5. Add in your raw tomatoes.  Roast with other ingredients until they start to soften and release some of their liquid.
  6. Add in your white veal stock and a clove of crushed garlic.
  7. Cover the pot with a lid, and  put it in a moderate oven, which is about 350 degrees F or 175 C. If your sauce pot won’t fit, you can always just simmer it on your stove top. Bake in oven or simmer for 1.5-2 hours.
  8.  I would instead recommend that you first blend it in a blender, and then press it through a chinois.
  9. Once you have passed your sauce through the chinois, finish by seasoning it with salt, pepper, and a pinch of sugar.
  10. Note on Sugar: The addition of sugar is used to balance the natural acidity of the tomatoes. Your tomato sauce should not taste sweet, unless you enjoy putting ketchup on your pasta.

Use this special tomato sauce to accent pasta, beef, and eggplant dishes.

5 French Mother Sauces – Sauce Veloute’


Our second of the Mother Sauces is Sauce Veloute

Velouté sauce is one of the original “mother sauces” of classic French cuisine as defined by Antonin Careme in his 19th century text The Art of French Cooking in the 19th Century. The term “mother sauce” means that many French sauces are created from using derivatives of these basic ones.

Despite the fancy sounding name, velouté sauce is actually just a white sauce that is stock-based and thickened with a white roux. It is a form of the French adjective velour, which means “velvet.” As its name implies, a correctly made sauce will have a smooth and velvety texture.

The ingredients for this sauce are butter, flour, and a light stock, which means the bones used to make it have not been roasted. The type of stock used will depend on the dish being created. Although chefs usually make velouté with chicken, veal, or fish, some cooks also use beef, ham, or bouillon. This sauce is commonly referred to by the type of stock that was used in the recipe, such as a chicken or a fish velouté.

Velouté sauces aren’t generally used on their own, though. As a “mother sauce,” they are instead supposed to be adapted into other sauces as needed. Some of the daughter sauces include sauce allemande, sauce aurora, sauce Andalouse, sauce Hungarian, sauce Poulette, sauce Normandy, sauce Venetian, and sauce supreme.


  • 6 cups chicken stock
  • 2 Tbsp clarified butter
  • 2 Tbsp all-purpose flour


Heat the chicken stock to a simmer in a medium saucepan, then lower the heat so that the stock just stays hot.

Meanwhile, in a separate heavy-bottomed saucepan, melt the clarified butter over a medium heat until it becomes frothy. Take care not to let the butter turn brown, though — that’ll affect the flavor.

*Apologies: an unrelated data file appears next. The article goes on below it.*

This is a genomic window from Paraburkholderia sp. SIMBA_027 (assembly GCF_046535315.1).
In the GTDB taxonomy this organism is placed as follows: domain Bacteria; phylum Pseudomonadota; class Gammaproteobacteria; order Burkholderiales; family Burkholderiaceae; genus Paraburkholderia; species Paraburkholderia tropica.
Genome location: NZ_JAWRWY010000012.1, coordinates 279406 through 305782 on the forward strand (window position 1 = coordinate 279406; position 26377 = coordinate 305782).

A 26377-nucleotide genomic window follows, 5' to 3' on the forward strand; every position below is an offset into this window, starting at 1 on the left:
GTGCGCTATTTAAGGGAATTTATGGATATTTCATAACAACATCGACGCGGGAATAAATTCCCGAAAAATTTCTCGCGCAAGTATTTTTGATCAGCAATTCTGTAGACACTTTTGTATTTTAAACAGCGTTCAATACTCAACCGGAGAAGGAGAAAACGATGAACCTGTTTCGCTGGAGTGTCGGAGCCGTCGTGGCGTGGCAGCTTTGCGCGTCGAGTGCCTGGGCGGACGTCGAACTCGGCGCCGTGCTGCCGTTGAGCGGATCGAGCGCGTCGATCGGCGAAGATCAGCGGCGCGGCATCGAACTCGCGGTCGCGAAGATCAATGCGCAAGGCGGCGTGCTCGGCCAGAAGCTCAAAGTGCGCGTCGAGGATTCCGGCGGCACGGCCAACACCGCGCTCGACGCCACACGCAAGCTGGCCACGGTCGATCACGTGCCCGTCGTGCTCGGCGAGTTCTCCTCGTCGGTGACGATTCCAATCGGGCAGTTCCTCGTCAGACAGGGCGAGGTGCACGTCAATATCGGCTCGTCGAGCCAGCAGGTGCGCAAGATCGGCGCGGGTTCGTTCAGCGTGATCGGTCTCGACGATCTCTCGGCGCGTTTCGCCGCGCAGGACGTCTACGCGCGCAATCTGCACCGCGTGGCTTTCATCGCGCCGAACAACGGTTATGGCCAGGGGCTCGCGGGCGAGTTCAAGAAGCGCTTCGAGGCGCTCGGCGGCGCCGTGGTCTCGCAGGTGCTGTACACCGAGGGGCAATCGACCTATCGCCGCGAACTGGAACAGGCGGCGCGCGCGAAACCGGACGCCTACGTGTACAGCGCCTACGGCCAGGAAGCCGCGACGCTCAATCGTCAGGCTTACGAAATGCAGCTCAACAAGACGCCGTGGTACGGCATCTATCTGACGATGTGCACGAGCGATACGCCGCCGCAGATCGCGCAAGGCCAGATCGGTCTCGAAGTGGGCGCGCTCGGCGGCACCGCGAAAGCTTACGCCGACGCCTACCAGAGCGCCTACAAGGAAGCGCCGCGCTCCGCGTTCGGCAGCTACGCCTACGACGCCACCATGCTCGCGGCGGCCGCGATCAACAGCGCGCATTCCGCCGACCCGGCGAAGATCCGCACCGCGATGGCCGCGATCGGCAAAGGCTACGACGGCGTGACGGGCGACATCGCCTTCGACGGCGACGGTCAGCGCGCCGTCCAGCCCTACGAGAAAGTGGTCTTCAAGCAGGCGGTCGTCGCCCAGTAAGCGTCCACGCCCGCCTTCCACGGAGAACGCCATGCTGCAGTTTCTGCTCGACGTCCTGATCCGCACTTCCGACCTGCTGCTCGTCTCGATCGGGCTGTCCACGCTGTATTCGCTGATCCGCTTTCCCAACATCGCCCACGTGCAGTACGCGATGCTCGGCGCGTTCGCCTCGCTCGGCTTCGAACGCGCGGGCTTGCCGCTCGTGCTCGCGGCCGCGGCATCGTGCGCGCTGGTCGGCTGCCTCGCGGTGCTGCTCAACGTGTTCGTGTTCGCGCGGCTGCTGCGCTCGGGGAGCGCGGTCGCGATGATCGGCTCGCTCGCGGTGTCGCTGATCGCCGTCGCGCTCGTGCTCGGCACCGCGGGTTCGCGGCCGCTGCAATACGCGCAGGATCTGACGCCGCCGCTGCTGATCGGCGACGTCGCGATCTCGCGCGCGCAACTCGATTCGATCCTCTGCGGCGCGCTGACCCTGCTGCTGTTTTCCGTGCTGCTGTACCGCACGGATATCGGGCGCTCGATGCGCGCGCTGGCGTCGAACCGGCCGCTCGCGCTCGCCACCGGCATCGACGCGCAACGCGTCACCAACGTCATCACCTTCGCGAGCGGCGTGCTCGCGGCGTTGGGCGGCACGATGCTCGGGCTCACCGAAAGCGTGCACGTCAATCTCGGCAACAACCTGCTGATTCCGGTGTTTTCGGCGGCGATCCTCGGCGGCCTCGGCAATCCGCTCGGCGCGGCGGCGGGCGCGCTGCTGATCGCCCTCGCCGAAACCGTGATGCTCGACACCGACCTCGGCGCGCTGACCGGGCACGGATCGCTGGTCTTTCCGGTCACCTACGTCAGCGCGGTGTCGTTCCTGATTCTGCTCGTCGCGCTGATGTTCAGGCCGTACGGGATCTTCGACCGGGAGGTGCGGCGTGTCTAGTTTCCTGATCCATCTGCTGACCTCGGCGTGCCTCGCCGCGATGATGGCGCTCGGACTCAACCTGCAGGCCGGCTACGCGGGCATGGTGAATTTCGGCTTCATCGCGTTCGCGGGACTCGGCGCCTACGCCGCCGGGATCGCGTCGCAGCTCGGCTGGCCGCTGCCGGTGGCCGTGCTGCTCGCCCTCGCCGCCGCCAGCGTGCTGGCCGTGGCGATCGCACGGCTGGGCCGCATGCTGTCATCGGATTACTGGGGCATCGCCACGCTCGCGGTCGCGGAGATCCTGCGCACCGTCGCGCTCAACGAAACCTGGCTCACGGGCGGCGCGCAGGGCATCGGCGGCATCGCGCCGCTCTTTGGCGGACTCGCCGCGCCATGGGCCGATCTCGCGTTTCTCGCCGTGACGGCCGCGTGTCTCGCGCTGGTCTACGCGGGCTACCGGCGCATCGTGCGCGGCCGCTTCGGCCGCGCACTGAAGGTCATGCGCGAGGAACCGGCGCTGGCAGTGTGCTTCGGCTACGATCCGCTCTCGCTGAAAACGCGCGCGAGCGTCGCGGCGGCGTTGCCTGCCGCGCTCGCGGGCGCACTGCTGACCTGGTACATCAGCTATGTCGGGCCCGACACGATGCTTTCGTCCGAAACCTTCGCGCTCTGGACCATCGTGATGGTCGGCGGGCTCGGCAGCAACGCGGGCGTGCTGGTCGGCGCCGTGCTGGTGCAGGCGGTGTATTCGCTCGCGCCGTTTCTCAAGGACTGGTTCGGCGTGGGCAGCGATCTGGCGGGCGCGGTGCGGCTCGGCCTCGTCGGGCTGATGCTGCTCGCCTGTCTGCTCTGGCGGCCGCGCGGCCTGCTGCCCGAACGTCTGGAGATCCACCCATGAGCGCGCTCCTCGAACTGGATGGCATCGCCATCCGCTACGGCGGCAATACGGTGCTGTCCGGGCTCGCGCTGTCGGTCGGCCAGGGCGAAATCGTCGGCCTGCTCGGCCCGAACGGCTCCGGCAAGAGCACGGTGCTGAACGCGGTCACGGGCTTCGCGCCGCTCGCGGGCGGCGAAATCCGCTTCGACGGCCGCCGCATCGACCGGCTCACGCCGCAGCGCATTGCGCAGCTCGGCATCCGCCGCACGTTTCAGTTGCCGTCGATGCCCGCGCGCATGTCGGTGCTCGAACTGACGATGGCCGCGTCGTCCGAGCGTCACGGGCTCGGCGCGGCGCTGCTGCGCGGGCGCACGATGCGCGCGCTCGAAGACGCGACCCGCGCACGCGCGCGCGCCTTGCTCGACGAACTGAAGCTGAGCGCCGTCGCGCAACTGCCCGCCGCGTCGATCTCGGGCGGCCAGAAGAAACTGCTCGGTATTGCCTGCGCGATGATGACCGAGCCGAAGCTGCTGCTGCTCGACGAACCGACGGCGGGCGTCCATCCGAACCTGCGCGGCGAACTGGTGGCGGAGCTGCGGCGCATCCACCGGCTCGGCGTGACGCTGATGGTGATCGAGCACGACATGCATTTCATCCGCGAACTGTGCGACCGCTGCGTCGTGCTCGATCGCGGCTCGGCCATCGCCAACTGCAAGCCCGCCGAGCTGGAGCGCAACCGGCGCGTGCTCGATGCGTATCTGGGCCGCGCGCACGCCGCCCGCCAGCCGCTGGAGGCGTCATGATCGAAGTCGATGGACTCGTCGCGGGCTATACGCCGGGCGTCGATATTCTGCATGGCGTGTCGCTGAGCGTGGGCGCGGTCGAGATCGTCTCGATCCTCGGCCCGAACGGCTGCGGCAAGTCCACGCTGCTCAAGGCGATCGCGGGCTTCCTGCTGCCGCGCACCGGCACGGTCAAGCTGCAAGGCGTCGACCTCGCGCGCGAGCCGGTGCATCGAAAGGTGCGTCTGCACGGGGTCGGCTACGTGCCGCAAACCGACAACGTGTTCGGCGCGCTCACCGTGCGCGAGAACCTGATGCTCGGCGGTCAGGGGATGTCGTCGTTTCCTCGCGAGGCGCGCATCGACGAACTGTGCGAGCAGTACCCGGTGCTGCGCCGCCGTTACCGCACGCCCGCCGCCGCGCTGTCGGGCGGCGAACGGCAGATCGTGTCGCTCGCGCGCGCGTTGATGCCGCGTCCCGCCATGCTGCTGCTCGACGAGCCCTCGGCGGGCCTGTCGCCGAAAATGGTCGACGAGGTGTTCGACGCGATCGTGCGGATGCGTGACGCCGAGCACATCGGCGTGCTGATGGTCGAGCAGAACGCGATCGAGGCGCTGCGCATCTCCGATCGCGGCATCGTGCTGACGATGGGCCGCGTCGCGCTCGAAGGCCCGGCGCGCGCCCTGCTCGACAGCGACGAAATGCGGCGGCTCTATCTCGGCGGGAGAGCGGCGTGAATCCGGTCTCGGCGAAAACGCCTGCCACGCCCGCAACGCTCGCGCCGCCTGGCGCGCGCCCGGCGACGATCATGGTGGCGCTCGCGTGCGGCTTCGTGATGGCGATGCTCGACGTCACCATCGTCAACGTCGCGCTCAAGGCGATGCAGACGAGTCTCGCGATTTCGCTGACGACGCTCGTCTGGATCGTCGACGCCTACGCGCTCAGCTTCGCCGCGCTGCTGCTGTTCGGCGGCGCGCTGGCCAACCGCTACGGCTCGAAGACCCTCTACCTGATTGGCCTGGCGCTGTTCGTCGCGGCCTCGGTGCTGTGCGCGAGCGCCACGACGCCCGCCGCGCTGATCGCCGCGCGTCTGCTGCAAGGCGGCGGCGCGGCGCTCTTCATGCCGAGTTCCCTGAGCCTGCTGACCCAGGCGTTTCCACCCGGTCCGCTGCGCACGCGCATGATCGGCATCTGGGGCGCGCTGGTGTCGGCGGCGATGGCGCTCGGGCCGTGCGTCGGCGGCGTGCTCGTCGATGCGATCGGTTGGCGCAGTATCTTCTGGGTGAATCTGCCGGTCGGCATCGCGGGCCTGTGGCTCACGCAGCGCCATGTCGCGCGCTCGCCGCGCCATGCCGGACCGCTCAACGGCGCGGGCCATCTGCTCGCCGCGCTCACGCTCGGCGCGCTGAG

With a wooden spoon, stir the flour into the melted butter a little bit at a time, until it is fully incorporated into the butter, giving you a pale-yellow-colored paste. This paste is called a roux. Heat the roux for another few minutes or so, until it has turned a light blond color. Don’t let it get too dark.

Using a wire whisk, slowly add the hot chicken stock to the roux, whisking vigorously to make sure it’s free of lumps.

Simmer for about 30 minutes or until the total volume has reduced by about one-third, stirring frequently to make sure the sauce doesn’t scorch at the bottom of the pan. Use a ladle to skim off any impurities that rise to the surface.

The resulting sauce should be smooth and velvety. If it’s too thick, whisk in a bit more hot stock until it’s just thick enough to coat the back of a spoon.

Remove the sauce from the heat. For an extra smooth consistency, carefully pour the sauce through a wire mesh strainer lined with a piece of cheesecloth.

Keep the velouté covered until you’re ready to use it.

Makes about 1 quart of chicken velouté sauce.

The Five French Mother Sauces

ImageA Brief History of The Mother Sauces

The French mother sauces were originally four base sauces set forth by Antonin Careme in the 19th century. Careme’s four original mother sauces were Sauce TomatBechamelVeloute and Espagnole. Then in the 20th century, Chef Auguste Escoffier added the fifth and final mother saucehollandaise, with its derivatives covering almost all forms of classical emulsion sauces including mayonnaise.

Our first sauce is:  Sauce Bechamel


  • 2 tablespoons butter
  • 2 tablespoons flour
  • 1 1/4 cups milk, heated
  • Salt
  • Freshly ground pepper


Melt the butter in a heavy-bottomed saucepan. Stir in the flour and cook, stirring constantly, until the paste cooks and bubbles a bit, but don’t let it brown — about 2 minutes. Add the hot milk, continuing to stir as the sauce thickens. Bring it to a boil. Add salt and pepper to taste, lower the heat, and cook, stirring for 2 to 3 minutes more. Remove from the heat. To cool this sauce for later use, cover it with wax paper or pour a film of milk over it to prevent a skin from forming.

Chef’s Note:  Classically served with Eggs, Fish, Steamed Poultry, Steamed Vegetables, Pastas, Veal